Medicaid expansion could come at a big cost to states
■ A Heritage Foundation report outlines scenarios under which states would incur significant cost increases if the federal matching rate were reduced.
Washington Expanding Medicaid may be a costly venture for states in light of recent budget proposals that call for the reduction of the federal match for this Affordable Care Act provision, a Heritage Foundation report estimated.
States that expand Medicaid up to an effective rate of 138% of poverty will receive full assistance from the federal government to pay for the additional coverage for the first three years of the expansion starting in 2014, with the states taking on a relatively small percentage of the costs thereafter.
“This structure is designed to be attractive to the states, since it appears to increase health coverage at little or no state-level cost,” said Drew Gonshorowski, the report’s author and a policy analyst with the Heritage Foundation, a conservative research institution in Washington.
But according to his findings, states could face significant cost increases under the health system reform law, in addition to other potential scenarios that would reduce the federal match even more during the expansion. Gonshorowski estimated that the Medicaid expansion would start stressing state budgets “as early as 2019.” A state like Georgia, for example, could see spending increase by $200 million in the expansion’s first five years and then by $500 million by 2022 under this scenario, based on data from the Congressional Budget Office.
Ohio’s budget would incur spending increases of up to $450 million in the first five years under the ACA provisions, but other scenarios that reduce the federal match might prove to be even more costly. In the event that a flat 90% federal matching rate were implemented, Ohio would see its costs increase by about $1.3 billion in the initial five years of the expansion and by up to $2.5 billion if a “blended rate” took effect.
The blended rate, which President Obama proposed in his fiscal year 2013 budget, was cited by Heritage as the most costly scenario for states in terms of reduced federal assistance. The formula essentially is the “average of a state’s current Medicaid match, its enhanced match rate for the Children’s Health Insurance Program, and the expansion match rate,” the analysis stated.
Costs for Illinois could jump by $6.7 billion in the first five years if the blended rate were implemented, the report estimated.
There’s no disputing that states will have to pay more if federal matching rates are reduced, said Edwin Park, vice president for health policy with the liberal Center on Budget and Policy Priorities in Washington. But the Heritage estimate on the blended rate scenario shows only one side of the equation, he said.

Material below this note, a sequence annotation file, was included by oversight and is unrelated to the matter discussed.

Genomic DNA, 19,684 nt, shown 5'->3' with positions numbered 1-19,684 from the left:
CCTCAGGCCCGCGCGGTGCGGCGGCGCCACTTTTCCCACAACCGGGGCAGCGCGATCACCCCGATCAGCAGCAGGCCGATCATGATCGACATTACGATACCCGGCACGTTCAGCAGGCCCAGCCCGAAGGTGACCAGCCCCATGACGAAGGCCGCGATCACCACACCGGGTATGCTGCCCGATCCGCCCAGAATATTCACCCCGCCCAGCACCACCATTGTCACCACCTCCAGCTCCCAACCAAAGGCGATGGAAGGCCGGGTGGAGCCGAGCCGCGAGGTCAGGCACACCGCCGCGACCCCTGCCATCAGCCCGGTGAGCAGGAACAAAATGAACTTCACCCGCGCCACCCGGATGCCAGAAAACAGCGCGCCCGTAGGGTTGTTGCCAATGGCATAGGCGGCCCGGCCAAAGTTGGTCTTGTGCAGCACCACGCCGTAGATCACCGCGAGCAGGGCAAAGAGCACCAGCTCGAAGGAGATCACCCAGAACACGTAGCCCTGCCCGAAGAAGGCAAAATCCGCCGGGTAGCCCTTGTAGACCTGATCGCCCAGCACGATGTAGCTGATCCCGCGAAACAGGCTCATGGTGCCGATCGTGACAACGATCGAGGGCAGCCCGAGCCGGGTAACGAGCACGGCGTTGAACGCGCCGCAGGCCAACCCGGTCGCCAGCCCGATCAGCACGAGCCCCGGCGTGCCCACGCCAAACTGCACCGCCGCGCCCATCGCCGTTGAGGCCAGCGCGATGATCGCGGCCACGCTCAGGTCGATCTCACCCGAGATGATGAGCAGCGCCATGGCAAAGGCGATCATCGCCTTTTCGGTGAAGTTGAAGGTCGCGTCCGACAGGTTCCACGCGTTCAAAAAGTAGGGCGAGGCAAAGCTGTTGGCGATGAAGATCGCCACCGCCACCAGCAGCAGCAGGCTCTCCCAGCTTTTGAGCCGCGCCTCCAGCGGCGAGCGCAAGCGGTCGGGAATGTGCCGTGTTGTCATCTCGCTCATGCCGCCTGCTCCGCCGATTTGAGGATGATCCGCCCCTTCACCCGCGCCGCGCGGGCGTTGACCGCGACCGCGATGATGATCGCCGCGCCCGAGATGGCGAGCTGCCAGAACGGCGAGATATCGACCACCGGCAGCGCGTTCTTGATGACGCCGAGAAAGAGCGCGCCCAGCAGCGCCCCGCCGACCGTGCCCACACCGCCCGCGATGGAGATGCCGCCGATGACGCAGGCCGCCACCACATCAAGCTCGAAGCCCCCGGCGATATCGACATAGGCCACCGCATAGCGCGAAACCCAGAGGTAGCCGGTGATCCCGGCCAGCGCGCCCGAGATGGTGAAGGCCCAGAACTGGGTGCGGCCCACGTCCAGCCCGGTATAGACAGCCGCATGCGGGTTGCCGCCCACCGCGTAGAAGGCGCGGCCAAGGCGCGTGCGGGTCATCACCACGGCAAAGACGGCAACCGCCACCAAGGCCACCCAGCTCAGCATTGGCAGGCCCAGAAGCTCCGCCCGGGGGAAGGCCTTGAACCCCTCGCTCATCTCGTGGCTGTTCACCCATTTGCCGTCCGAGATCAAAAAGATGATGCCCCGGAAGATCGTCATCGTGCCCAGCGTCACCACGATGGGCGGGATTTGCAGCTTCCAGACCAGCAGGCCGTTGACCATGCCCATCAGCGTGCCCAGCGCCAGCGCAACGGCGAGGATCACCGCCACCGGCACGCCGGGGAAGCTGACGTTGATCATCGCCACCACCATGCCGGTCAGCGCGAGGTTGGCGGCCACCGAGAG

Averaging all of the matching rates for these three programs means that the matching rate for the expansion will go down while the rate for the rest of Medicaid will go up, he said. The Heritage analysis projects a roughly $120 billion increase in state costs under the blended rate. “We’re not sure how they’re deriving those numbers, but it seems like they’re only showing the effects on the expansion” and not the gains to states through the regular Medicaid program, Park said.
The CBO has estimated that the administration’s blended rate formula would result in $17.8 billion in savings over 10 years, Park said.
A handful of states already have said they won’t participate in the Medicaid expansion after the U.S. Supreme Court’s June 28 decision that allowed states to opt out. Florida Gov. Rick Scott has referred to the expansion as a new entitlement that would cost his state nearly $2 billion more in taxpayer dollars. Maine has gone so far as to issue a legal challenge asserting that the high court’s decision allows it to ratchet back its current Medicaid eligibility.
Some physicians also have questioned the merits of expanding a program that they say already has access problems and doesn’t pay doctors well. “Expanding Medicaid will give a false sense to some people that they now have insurance,” said Gary Floyd, MD, immediate past chair of the Texas Medical Assn.’s Council on Legislation, as quoted in the September issue of the association’s monthly magazine, Texas Medicine. A recent TMA survey found that only a third of the state’s doctors were accepting new Medicaid patients, dropping from 42% in 2010.
Other recent reports have highlighted the potential negative consequences of not covering these additional individuals. In August, the Urban Institute and the Robert Wood Johnson Foundation reported that state fiscal concerns about expanding Medicaid don’t take into consideration the numerous financial and social benefits of providing affordable coverage to millions of low-income, uninsured individuals.